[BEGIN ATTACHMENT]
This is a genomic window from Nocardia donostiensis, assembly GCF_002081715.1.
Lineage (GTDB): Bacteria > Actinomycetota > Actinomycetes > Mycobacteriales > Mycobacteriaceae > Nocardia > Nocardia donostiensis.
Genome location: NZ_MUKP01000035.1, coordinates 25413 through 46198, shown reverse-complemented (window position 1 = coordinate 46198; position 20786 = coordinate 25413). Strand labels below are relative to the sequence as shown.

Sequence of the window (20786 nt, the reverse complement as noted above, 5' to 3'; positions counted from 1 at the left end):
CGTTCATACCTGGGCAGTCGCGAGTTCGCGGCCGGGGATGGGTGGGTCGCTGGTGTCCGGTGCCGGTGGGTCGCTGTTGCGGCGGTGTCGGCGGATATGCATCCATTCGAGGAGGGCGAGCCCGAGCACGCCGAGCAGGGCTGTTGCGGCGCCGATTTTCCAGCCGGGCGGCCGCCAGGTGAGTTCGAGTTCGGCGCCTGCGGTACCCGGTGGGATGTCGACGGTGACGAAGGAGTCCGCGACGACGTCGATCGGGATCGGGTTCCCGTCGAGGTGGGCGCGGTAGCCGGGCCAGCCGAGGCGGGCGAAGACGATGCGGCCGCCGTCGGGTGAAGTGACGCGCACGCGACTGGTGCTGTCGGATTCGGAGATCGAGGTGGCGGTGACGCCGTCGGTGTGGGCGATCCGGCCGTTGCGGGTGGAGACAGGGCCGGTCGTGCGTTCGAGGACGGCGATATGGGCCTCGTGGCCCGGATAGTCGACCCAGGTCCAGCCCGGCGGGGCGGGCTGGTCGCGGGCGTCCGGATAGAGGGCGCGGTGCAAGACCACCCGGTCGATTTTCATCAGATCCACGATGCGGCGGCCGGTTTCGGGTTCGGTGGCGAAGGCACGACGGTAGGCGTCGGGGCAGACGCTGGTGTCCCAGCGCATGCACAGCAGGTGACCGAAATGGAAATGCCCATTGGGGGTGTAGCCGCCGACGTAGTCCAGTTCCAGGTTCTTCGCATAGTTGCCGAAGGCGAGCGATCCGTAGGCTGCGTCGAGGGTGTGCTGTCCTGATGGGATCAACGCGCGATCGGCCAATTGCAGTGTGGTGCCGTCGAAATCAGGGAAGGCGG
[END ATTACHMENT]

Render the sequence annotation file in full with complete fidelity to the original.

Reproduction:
This is a genomic window from Nocardia donostiensis, assembly GCF_002081715.1.
Lineage (GTDB): Bacteria > Actinomycetota > Actinomycetes > Mycobacteriales > Mycobacteriaceae > Nocardia > Nocardia donostiensis.
Genome location: NZ_MUKP01000035.1, coordinates 25413 through 46198, shown reverse-complemented (window position 1 = coordinate 46198; position 20786 = coordinate 25413). Strand labels below are relative to the sequence as shown.

Sequence of the window (20786 nt, the reverse complement as noted above, 5' to 3'; positions counted from 1 at the left end):
CGTTCATACCTGGGCAGTCGCGAGTTCGCGGCCGGGGATGGGTGGGTCGCTGGTGTCCGGTGCCGGTGGGTCGCTGTTGCGGCGGTGTCGGCGGATATGCATCCATTCGAGGAGGGCGAGCCCGAGCACGCCGAGCAGGGCTGTTGCGGCGCCGATTTTCCAGCCGGGCGGCCGCCAGGTGAGTTCGAGTTCGGCGCCTGCGGTACCCGGTGGGATGTCGACGGTGACGAAGGAGTCCGCGACGACGTCGATCGGGATCGGGTTCCCGTCGAGGTGGGCGCGGTAGCCGGGCCAGCCGAGGCGGGCGAAGACGATGCGGCCGCCGTCGGGTGAAGTGACGCGCACGCGACTGGTGCTGTCGGATTCGGAGATCGAGGTGGCGGTGACGCCGTCGGTGTGGGCGATCCGGCCGTTGCGGGTGGAGACAGGGCCGGTCGTGCGTTCGAGGACGGCGATATGGGCCTCGTGGCCCGGATAGTCGACCCAGGTCCAGCCCGGCGGGGCGGGCTGGTCGCGGGCGTCCGGATAGAGGGCGCGGTGCAAGACCACCCGGTCGATTTTCATCAGATCCACGATGCGGCGGCCGGTTTCGGGTTCGGTGGCGAAGGCACGACGGTAGGCGTCGGGGCAGACGCTGGTGTCCCAGCGCATGCACAGCAGGTGACCGAAATGGAAATGCCCATTGGGGGTGTAGCCGCCGACGTAGTCCAGTTCCAGGTTCTTCGCATAGTTGCCGAAGGCGAGCGATCCGTAGGCTGCGTCGAGGGTGTGCTGTCCTGATGGGATCAACGCGCGATCGGCCAATTGCAGTGTGGTGCCGTCGAAATCAGGGAAGGCGG